2023 Toyota RAV4 Prime Pros:
– Remains a rare PHEV worth the investment.
– Its 68-km range is realistic in most circumstances.
– Stylish, spacious, and efficient.
2023 Toyota RAV4 Prime Cons:
– Waiting two or three years to pay at least $50,000 for a PHEV is pointless.
The Toyota RAV4 Prime is not a vehicle lacking in much. The proof is that, while it comes with an inordinately long waiting list, and the automaker’s apparent inability to keep up with demand, the RAV4 Prime offers nearly-unrivalled performance that may well justify an inordinate amount of patience. But it doesn’t.
One of the RAV4 Prime’s most eye-catching features is its powertrain. With an impressive 302 hp, the RAV4 Prime has all the power needed for a real-world sport utility vehicle (SUV) to get around, loaded with people and gear. What’s more, its real-world electric range of 68 km, coupled with the legendary fuel economy of Toyota hybrids, makes it an attractive choice for environmentally conscious drivers.
Battery highs and lows
Moreover, the Prime’s driving experience is, for a lack of a better word, good. Despite the extra weight of the 18.1 kW battery, driving the RAV4 Prime remains pleasant. The addition of the battery in no way hinders normal driving dynamics, and the vehicle remains responsive and balanced, offering a smooth and fluid drive. Even though output numbers suggest this SUV could be a sporty-type vehicle, exploring apexes, should you be into this kind of stuff, will reveal the vehicle’s tendency towards understeering.
The main reason for opting for this SUV is actual fuel efficiency. Toyota estimates that the SUV will consume on average 6.0L/100km thanks to the battery and its EV range. But guess what? That’s the same estimated figure for the Hybrid version. The explanation? About 600 lbs worth of batteries – have I mentioned the batteries, and the weight? As well, consider that you must pay $10,000 more for the SE Prime over the SE Hybrid (partially negated by provincial and federal incentives depending on where you live). The base RAV4 LE Hybrid is $15,000 less expensive if it’s really about efficiency.
Worth the wait?
However, one of the major concerns for potential buyers of the RAV4 Prime is the long wait, often more than two years. The appeal of buying a new vehicle that will already be considered old on the delivery date is disconcerting and counter intuitive. If you’re prepared to fork out between $50,000 and $60,000 and wait a few years for a vehicle, it might be tempting to turn to a more modern, all-electric vehicle. It’s a decision that requires some thought. For many, overall range is the talking point. Consider that an average EV will offer close to 500 km of range in two years’ time (with a stronger public charging infrastructure) and your typical daily commutes. And think some more you should as it’s likely that PHEVs will drop considerably in resale value over the next five years or so. As such, take delivery in 2025 and who knows what your $60k+ PHEV will be worth two years later.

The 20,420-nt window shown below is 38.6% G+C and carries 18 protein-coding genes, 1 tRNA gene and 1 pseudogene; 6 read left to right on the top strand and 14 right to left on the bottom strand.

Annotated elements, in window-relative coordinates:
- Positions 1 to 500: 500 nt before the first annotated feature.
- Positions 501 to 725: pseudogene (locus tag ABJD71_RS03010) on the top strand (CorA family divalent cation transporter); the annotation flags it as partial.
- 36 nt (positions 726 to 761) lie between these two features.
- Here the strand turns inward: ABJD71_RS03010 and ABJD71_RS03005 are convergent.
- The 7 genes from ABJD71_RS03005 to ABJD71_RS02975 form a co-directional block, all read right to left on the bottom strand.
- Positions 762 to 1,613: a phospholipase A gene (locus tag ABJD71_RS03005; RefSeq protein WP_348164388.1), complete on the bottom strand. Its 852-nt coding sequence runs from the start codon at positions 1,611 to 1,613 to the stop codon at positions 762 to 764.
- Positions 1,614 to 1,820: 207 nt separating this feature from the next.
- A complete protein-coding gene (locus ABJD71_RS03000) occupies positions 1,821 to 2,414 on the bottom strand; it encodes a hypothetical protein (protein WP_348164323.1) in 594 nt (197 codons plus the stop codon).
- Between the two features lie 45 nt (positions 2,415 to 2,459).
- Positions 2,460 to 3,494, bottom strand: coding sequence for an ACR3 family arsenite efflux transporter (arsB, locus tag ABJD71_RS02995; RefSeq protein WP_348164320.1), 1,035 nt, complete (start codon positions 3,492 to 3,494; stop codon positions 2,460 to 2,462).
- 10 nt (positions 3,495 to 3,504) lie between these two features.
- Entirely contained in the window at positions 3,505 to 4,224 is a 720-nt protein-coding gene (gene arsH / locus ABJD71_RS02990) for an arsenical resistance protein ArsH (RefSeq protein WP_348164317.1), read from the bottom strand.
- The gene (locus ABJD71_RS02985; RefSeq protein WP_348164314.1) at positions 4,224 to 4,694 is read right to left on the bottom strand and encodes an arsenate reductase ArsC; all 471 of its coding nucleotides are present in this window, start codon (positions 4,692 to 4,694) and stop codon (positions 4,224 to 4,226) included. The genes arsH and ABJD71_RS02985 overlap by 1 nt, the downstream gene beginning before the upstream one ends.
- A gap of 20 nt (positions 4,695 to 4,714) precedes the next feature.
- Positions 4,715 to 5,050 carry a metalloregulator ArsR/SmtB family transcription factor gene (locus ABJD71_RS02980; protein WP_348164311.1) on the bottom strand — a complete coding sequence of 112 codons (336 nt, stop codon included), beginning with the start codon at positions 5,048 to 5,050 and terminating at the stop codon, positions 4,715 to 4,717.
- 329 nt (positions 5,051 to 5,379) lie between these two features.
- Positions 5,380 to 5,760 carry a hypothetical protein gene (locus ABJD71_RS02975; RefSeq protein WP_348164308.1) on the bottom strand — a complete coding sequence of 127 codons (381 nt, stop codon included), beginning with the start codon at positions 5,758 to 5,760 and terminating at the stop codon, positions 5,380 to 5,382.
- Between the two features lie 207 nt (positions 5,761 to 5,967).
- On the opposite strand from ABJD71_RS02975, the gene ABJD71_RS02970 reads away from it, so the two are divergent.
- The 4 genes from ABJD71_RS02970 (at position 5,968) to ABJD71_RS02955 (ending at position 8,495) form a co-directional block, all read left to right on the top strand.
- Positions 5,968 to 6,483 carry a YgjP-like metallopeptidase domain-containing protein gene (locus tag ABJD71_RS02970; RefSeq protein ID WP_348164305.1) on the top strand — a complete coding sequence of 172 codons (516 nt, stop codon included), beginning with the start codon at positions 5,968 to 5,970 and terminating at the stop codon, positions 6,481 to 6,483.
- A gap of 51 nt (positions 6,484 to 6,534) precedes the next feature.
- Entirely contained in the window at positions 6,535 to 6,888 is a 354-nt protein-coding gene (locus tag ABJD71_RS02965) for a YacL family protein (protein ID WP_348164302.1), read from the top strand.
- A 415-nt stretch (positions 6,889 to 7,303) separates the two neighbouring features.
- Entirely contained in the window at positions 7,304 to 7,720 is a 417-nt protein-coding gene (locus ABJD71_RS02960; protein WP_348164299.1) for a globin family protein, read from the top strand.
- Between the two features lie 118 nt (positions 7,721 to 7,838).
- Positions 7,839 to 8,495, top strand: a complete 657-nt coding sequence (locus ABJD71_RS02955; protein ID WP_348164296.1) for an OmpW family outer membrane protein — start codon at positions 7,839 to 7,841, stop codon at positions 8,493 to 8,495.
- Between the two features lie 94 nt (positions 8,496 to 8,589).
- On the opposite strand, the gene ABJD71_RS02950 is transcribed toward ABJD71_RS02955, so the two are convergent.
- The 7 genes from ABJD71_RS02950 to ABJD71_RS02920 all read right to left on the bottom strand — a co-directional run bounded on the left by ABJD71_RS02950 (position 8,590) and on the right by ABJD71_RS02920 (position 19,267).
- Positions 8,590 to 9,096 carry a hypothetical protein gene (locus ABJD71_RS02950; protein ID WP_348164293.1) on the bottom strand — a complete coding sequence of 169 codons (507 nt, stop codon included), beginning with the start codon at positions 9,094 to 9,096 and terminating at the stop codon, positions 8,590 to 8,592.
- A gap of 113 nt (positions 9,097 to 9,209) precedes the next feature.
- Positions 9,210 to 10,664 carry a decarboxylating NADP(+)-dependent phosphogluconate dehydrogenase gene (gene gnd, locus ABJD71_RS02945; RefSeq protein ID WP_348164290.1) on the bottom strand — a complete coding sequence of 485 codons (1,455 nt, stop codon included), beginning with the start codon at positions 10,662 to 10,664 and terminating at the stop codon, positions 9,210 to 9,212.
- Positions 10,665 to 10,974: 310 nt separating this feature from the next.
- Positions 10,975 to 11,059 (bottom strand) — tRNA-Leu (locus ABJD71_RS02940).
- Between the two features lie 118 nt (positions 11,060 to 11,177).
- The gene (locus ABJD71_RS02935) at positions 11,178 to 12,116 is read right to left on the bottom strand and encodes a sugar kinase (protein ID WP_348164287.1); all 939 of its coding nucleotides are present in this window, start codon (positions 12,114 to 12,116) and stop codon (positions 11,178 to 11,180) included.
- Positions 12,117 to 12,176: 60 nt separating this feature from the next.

Here’s what I’ve come up with as time comparison – it amused the neighbors when they asked about the Prime: If you place an order today for a new Ferrari and a RAV4 Prime, there’s a good chance you’ll take delivery of your $400,000+ Italian supercar before you get your Japanese plug-in hybrid SUV.
Yet the RAV4 Prime still has a lot to offer. The styling is undeniably appealing, combining modern aesthetics with plenty of rugged cladding for that oh-so desirable tough-ish SUV look. What’s more, the RAV4 Prime offers more than generous interior space, roomy enough for the average family. It offers comfort and practicality, while maintaining a high level of performance.
The Toyota RAV4 Prime is a plug-in hybrid SUV that offers a lot in terms of power, fuel efficiency, style and space. While the long wait may discourage some, those willing to wait will find a vehicle that offers an attractive balance between performance and sustainability. And while it has its shortcomings, including known corrosion problems and a long delivery time, the RAV4 Prime remains a solid choice for those insisting on a plug-in hybrid vehicle.